I am awed, overwhelmed, intrigued, challenged and critical of this book.
Knowledge is Beautiful by David McCandless is a stunning display of information; each page is packed with the same amount of information found in a chapter or even the entirety of a book. But all of this information is represented with color, shapes and arrangements to demonstrate, not just the pieces of the facts but also their relationship to each other.
That’s a lot to ask from a bunch of shapes on paper but with the field of infographics, that is the ultimate goal. Represent as much information as possible with as few words as possible. Show ratios, proportions and relationships all on a 2D plane. And David McCandless is a master artist within this medium.
The challenge for me, however, is that I am a very verbal person. I compulsively read words; signs, subtitles, menus, anything! So I often look over the illustrations in a book because they don’t have the same impact for me. This was first challenged when I read the fantastic book The Invention of Hugo Cabret by Brian Selznick which is a wonderful interpretation of the concept of a “graphic novel”. The detailed illustrations are woven into and tell the story in between the text. If you don’t “read” the pictures, you can’t really follow the book. Great practice for me but not quite enough to prepare me for McCandless’ onslaught of pictorial stimulation.
A dizzying array of subjects is offered, loosely separated into four categories which are themselves shuffled like a deck of Vegas cards so that examples from each section are combined, seemingly at random. Even looking at the table of contents is somewhat confusing when you are trying to find the category for a certain infographic and have to search for the page number because the table is not sequential. When flipping through the book, you will find a graph on the statistical probabilities of things happening to you; a one in “X” chance of correctly guessing a roulette number twice in a row or dying in a car crash driving to buy a Lotto ticket. The next page features simple sketches of famous people (Jesus and Gandhi at the top) with ratings of their viewpoints along an oppression/progression continuum. I would advise taking a deep breath before turning pages to prepare yourself for the next assault of information.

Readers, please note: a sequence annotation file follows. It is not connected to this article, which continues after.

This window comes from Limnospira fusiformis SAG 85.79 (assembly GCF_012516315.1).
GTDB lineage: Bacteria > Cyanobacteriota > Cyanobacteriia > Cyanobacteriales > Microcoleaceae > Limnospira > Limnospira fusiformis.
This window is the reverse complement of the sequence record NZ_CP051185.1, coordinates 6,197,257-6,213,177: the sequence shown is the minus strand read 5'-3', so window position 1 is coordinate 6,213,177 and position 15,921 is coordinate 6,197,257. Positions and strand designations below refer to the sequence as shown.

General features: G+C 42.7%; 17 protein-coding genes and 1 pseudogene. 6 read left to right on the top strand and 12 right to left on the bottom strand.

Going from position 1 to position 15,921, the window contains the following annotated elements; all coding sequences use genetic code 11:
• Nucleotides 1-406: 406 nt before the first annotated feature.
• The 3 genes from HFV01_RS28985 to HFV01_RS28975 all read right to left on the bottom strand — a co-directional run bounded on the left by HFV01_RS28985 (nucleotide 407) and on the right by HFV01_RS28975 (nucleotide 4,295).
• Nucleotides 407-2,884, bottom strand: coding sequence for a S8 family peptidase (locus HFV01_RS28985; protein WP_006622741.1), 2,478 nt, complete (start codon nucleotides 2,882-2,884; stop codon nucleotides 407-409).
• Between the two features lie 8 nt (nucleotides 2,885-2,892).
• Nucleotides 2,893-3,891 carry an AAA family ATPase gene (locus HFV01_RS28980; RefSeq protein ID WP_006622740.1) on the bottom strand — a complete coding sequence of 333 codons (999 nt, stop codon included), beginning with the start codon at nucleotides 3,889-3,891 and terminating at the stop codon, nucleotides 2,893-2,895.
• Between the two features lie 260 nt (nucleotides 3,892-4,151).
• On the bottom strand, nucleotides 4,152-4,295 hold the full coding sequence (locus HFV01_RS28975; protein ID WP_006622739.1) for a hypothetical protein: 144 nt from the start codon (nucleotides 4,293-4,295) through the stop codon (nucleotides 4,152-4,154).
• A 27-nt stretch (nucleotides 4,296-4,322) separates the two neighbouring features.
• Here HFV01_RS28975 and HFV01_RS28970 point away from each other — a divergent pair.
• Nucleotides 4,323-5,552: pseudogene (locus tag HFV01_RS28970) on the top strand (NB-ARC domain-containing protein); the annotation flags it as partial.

That being said, this is chock full of great information, and once understood these facts and relationships are remembered quite vividly because of the visual representations. I think the key is to have a few guidelines before setting out on the adventure:
- Remember that each infographic will have its own color scheme and legend of icons
- First look at the title and read the legend to find out what the colors, images and sizes represent
- Check to see how many pages a related infographic takes up. Some only 1, some 2 and some more; there might be page flipping involved
- Take a deep breath and move your eyes to something neutral in between disparate graphs
- Take it slowly, trying to read the entire book at once is like trying to listen to 7 college lectures simultaneously on different subjects.
- Try to appreciate both the informational aspects as well as the conceptual design at the same time
Factoid aficionados will find their match in this densely represented set of information; no quirky sayings, no snarky one-liners to memorize and toss out to unsuspecting bystanders but a satisfying baseline of information on hundreds of different subjects.